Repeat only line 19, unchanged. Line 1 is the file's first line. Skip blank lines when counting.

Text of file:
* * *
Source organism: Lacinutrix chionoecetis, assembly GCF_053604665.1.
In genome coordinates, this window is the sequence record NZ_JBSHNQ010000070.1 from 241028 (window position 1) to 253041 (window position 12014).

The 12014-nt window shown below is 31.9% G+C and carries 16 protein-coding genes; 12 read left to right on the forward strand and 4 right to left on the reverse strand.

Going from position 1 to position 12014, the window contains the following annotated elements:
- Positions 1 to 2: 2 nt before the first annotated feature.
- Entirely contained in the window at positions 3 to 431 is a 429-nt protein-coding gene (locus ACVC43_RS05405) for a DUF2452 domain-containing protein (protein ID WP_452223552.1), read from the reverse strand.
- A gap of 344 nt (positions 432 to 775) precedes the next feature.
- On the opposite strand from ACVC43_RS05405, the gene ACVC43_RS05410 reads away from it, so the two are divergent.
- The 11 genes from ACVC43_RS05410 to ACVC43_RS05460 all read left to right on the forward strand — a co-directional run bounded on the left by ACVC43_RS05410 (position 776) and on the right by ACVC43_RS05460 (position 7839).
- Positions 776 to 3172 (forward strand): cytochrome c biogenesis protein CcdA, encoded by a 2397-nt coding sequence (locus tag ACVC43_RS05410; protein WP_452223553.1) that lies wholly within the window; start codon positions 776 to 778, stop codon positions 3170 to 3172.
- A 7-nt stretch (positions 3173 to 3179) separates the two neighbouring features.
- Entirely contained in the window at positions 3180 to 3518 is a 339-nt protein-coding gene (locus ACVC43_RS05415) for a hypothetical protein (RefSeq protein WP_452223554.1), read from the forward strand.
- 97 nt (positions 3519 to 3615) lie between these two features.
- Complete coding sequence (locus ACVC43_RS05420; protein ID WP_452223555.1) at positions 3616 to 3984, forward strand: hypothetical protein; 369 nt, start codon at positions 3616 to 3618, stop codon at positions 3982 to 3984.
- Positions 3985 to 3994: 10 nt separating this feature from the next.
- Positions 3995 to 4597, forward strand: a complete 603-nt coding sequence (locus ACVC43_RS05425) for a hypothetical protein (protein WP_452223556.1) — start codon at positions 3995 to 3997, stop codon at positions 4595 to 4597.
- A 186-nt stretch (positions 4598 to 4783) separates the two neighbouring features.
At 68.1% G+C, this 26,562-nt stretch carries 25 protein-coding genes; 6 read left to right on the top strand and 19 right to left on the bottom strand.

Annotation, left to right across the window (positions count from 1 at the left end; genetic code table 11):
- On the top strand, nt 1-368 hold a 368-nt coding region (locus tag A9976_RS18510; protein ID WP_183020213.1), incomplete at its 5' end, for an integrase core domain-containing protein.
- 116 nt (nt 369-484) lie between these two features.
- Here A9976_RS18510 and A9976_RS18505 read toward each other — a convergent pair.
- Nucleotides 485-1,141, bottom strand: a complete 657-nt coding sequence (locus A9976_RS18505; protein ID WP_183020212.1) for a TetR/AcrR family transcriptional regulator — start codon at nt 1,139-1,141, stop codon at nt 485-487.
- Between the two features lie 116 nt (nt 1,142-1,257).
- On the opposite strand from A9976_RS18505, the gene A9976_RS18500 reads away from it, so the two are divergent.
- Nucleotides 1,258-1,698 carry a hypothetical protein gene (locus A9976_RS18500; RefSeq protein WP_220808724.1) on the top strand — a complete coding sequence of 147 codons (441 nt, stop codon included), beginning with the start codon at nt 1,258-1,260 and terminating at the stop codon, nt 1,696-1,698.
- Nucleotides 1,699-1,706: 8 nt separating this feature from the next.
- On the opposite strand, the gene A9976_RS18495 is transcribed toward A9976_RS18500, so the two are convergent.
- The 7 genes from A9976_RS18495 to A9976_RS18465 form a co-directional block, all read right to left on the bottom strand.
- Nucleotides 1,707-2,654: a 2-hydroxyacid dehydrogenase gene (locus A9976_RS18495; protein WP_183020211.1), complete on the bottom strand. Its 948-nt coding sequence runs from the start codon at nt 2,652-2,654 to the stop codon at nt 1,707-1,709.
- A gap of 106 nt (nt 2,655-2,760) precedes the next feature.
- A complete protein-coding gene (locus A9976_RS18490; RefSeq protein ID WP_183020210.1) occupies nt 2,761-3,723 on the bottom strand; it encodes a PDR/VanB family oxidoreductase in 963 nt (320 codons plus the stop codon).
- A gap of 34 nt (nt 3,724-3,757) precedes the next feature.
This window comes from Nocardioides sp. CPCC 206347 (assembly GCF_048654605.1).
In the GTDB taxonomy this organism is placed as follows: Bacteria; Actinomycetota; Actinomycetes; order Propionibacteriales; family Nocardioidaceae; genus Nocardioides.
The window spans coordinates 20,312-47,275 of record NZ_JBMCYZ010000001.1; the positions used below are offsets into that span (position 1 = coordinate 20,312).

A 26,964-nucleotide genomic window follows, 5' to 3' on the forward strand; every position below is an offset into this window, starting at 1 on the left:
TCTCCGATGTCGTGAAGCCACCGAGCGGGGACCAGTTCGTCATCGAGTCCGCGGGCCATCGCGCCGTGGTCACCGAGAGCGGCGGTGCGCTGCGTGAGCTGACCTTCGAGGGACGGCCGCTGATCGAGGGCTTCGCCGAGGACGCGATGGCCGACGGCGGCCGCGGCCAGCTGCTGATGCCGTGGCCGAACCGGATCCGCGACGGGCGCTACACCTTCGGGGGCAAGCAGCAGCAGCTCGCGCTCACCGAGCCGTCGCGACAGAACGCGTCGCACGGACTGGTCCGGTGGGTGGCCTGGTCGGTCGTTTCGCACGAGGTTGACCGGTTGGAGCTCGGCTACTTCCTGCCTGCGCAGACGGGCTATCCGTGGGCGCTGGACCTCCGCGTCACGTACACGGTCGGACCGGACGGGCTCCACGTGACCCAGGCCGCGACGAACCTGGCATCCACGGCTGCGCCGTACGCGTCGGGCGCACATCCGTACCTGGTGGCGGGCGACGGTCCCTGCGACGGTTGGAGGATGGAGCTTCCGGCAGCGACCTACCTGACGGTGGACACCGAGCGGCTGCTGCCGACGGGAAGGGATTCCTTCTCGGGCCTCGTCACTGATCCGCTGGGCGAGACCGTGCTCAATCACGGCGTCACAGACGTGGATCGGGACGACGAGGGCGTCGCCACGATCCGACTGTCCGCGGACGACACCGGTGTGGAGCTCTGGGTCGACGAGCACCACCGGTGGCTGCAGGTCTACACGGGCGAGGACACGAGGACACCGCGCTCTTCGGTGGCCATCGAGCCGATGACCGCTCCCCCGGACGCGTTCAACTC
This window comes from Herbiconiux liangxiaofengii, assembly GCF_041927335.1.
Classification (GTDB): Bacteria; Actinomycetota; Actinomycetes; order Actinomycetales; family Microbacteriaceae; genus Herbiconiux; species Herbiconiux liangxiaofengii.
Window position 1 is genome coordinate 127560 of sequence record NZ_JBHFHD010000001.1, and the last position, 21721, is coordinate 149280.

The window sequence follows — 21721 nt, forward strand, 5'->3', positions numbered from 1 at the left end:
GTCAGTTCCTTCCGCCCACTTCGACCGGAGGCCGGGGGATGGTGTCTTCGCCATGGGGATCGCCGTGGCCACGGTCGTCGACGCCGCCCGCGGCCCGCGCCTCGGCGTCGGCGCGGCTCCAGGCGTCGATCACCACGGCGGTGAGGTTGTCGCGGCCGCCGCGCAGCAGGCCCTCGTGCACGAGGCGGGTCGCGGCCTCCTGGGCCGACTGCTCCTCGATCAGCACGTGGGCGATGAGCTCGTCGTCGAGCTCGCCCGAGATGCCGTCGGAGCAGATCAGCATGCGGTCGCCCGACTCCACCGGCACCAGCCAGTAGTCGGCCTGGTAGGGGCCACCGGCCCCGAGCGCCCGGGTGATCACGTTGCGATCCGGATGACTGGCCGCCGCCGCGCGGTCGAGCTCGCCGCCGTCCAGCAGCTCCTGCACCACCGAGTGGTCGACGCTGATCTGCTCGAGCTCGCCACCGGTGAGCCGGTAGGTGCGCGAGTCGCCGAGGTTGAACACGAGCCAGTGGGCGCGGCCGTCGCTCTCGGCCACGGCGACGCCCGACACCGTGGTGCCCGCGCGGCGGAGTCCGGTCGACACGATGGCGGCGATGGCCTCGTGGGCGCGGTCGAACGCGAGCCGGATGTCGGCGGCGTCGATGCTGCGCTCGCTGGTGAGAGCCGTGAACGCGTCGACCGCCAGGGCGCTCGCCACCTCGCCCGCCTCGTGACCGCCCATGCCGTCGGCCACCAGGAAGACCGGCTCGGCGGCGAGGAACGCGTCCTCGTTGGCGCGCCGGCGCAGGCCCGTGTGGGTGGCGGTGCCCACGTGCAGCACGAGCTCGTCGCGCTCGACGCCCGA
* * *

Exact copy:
Annotation, left to right across the window (positions count from 1 at the left end; genetic code table 11):